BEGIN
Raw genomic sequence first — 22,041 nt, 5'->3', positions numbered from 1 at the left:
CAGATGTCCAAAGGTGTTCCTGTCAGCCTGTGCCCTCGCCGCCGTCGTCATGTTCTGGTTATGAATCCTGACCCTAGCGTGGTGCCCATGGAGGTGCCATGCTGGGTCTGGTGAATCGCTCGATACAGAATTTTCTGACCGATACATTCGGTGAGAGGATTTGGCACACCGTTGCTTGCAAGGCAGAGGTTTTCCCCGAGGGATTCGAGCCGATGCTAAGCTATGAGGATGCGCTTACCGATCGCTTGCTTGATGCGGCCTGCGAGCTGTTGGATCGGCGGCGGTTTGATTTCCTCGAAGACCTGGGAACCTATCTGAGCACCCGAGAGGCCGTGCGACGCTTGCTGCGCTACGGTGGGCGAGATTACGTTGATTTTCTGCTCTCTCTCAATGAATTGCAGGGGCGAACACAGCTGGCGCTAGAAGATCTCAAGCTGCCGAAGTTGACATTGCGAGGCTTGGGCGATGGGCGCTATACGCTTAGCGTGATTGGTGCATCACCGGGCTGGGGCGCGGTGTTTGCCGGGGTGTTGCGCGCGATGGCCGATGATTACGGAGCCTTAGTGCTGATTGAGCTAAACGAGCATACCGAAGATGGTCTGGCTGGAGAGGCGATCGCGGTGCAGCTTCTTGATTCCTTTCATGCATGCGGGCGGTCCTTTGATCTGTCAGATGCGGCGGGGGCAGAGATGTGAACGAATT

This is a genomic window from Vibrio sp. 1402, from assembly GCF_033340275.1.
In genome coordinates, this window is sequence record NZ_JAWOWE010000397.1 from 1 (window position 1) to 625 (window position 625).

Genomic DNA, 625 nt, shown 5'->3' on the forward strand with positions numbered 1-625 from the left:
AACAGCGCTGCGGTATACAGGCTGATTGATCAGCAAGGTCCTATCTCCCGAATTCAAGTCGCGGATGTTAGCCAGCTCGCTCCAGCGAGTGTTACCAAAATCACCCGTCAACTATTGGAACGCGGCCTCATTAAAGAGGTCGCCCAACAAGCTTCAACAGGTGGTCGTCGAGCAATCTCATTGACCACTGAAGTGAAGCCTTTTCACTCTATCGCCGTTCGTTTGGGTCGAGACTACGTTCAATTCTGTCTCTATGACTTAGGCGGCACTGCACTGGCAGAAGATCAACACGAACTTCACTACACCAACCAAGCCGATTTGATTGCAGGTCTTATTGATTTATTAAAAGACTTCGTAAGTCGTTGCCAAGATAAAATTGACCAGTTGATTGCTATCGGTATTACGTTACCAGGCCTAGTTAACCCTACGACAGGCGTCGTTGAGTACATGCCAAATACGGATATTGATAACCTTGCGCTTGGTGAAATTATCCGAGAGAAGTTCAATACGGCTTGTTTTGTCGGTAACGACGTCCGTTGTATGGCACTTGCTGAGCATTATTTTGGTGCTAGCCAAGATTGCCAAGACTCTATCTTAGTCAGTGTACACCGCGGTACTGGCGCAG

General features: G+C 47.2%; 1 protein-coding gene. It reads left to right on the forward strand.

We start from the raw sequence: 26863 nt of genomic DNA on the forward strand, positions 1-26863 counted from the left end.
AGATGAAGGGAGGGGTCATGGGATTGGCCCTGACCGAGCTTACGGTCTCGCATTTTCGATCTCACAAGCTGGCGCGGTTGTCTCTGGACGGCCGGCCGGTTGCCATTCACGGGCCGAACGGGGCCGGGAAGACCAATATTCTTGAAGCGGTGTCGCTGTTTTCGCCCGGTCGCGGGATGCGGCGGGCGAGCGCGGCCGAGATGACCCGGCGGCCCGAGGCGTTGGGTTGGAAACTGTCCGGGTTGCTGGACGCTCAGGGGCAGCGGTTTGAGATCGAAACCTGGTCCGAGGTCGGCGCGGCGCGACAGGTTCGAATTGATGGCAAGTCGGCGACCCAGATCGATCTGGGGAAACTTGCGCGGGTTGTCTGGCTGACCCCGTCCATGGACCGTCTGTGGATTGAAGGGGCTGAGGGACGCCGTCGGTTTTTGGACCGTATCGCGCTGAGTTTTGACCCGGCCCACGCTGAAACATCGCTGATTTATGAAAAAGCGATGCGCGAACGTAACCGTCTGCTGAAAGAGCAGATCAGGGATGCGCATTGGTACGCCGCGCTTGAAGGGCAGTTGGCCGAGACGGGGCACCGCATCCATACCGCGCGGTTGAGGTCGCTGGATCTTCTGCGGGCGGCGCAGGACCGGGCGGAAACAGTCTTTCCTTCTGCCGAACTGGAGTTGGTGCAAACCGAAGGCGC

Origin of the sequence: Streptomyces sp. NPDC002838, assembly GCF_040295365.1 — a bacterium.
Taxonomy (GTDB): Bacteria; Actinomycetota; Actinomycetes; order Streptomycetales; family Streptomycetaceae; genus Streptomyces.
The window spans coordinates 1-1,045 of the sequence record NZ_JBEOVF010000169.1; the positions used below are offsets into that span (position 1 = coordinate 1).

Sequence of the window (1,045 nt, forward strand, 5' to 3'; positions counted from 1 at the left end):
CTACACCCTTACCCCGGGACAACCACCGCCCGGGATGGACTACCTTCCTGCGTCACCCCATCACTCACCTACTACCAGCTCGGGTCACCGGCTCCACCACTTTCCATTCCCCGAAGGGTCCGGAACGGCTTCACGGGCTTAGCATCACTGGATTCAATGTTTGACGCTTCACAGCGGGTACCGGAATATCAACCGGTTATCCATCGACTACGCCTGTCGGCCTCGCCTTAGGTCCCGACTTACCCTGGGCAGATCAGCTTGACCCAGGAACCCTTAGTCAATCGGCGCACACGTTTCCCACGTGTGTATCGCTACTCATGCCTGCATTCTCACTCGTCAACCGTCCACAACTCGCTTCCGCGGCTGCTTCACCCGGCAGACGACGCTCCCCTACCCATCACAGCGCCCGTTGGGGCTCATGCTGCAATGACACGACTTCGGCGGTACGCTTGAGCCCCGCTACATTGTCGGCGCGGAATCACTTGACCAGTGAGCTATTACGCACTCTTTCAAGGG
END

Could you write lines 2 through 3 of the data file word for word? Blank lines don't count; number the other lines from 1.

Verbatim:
CAGATGTCCAAAGGTGTTCCTGTCAGCCTGTGCCCTCGCCGCCGTCGTCATGTTCTGGTTATGAATCCTGACCCTAGCGTGGTGCCCATGGAGGTGCCATGCTGGGTCTGGTGAATCGCTCGATACAGAATTTTCTGACCGATACATTCGGTGAGAGGATTTGGCACACCGTTGCTTGCAAGGCAGAGGTTTTCCCCGAGGGATTCGAGCCGATGCTAAGCTATGAGGATGCGCTTACCGATCGCTTGCTTGATGCGGCCTGCGAGCTGTTGGATCGGCGGCGGTTTGATTTCCTCGAAGACCTGGGAACCTATCTGAGCACCCGAGAGGCCGTGCGACGCTTGCTGCGCTACGGTGGGCGAGATTACGTTGATTTTCTGCTCTCTCTCAATGAATTGCAGGGGCGAACACAGCTGGCGCTAGAAGATCTCAAGCTGCCGAAGTTGACATTGCGAGGCTTGGGCGATGGGCGCTATACGCTTAGCGTGATTGGTGCATCACCGGGCTGGGGCGCGGTGTTTGCCGGGGTGTTGCGCGCGATGGCCGATGATTACGGAGCCTTAGTGCTGATTGAGCTAAACGAGCATACCGAAGATGGTCTGGCTGGAGAGGCGATCGCGGTGCAGCTTCTTGATTCCTTTCATGCATGCGGGCGGTCCTTTGATCTGTCAGATGCGGCGGGGGCAGAGATGTGAACGAATT

This is a genomic window from Vibrio sp. 1402, from assembly GCF_033340275.1.